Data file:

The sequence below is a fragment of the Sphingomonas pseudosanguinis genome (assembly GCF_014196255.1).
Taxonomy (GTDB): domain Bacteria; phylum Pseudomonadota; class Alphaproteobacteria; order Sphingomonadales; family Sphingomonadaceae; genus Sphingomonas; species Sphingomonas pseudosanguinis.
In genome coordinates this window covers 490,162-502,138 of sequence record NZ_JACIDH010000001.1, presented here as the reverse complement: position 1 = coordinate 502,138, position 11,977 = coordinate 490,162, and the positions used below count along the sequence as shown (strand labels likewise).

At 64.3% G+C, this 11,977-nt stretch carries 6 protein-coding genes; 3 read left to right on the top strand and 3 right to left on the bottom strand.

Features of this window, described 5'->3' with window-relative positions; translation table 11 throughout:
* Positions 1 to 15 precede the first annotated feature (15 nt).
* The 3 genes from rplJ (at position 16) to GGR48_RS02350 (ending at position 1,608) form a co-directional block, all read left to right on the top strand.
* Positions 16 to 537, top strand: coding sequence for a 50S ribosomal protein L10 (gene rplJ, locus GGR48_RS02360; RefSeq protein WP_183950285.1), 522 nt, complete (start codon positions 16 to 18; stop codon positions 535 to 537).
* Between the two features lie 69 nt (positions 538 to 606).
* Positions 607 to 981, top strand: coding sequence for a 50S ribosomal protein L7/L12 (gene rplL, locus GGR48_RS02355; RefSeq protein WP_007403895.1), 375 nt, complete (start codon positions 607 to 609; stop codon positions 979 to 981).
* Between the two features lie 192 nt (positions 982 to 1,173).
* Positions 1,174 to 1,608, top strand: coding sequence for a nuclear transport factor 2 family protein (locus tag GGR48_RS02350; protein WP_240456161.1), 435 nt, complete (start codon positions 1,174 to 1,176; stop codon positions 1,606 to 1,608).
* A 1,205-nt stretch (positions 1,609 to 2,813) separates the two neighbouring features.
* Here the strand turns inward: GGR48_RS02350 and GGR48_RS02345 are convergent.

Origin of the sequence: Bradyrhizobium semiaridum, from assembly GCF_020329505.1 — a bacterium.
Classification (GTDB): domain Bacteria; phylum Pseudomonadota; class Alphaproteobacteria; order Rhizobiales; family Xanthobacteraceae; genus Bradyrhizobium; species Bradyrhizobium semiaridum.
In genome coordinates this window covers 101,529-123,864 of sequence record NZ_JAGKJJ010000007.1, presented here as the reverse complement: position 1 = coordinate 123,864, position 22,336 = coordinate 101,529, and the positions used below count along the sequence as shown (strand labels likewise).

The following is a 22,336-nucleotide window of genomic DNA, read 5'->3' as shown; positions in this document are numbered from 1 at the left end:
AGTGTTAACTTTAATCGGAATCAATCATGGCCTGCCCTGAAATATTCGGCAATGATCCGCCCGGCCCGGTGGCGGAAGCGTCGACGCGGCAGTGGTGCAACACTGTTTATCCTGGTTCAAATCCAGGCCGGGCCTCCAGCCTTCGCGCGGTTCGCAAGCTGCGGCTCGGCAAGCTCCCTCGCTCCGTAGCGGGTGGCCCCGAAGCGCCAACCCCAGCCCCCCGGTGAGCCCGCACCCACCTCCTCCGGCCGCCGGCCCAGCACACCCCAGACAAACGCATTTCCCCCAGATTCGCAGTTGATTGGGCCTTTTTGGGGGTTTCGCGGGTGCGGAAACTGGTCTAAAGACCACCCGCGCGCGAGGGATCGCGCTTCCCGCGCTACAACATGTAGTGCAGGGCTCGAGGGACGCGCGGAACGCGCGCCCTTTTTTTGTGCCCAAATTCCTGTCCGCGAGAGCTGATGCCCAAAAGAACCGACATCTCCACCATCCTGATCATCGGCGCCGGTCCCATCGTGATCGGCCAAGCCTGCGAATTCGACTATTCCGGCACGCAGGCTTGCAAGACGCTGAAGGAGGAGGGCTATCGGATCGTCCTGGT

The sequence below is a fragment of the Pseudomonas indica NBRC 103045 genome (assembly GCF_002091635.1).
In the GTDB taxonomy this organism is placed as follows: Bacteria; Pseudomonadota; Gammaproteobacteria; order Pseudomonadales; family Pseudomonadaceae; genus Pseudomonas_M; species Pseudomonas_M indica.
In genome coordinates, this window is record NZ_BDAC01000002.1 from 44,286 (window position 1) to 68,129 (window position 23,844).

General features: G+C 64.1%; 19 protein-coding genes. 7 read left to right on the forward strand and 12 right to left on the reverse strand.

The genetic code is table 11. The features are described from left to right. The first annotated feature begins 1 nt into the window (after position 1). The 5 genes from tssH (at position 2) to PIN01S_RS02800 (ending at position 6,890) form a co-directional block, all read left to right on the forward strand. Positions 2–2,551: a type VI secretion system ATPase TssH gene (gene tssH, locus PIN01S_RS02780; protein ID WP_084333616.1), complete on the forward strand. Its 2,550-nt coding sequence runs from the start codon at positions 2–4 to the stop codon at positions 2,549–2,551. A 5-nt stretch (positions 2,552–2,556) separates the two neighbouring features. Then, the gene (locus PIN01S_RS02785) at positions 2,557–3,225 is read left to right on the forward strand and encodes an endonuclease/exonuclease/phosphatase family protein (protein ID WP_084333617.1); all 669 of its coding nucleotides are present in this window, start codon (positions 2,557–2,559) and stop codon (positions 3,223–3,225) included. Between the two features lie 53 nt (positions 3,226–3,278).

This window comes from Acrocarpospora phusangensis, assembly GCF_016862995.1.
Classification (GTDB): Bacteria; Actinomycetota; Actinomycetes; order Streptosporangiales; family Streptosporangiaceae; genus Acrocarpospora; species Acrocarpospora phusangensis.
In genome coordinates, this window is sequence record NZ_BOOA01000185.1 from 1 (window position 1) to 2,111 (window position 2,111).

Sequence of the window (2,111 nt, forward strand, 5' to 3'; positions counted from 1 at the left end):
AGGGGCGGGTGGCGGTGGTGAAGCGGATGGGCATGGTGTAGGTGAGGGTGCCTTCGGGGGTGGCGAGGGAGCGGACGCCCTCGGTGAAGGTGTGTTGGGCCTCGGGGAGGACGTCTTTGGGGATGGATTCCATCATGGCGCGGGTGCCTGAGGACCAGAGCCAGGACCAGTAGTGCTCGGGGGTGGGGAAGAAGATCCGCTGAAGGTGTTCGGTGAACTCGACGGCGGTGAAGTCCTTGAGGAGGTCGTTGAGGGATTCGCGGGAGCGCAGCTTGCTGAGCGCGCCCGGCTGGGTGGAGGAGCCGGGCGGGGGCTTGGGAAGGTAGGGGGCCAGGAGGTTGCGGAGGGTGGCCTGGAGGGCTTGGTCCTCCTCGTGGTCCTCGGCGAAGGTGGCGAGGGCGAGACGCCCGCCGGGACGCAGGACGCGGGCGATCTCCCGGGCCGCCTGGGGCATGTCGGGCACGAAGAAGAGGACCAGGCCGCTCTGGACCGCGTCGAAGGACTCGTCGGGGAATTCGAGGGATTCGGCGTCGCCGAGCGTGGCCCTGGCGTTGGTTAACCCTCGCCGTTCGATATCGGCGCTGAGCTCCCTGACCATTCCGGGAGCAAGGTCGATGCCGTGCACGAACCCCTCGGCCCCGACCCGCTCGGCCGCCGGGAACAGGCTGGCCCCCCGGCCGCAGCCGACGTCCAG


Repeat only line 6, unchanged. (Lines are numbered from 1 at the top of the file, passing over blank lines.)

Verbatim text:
* Positions 1 to 15 precede the first annotated feature (15 nt).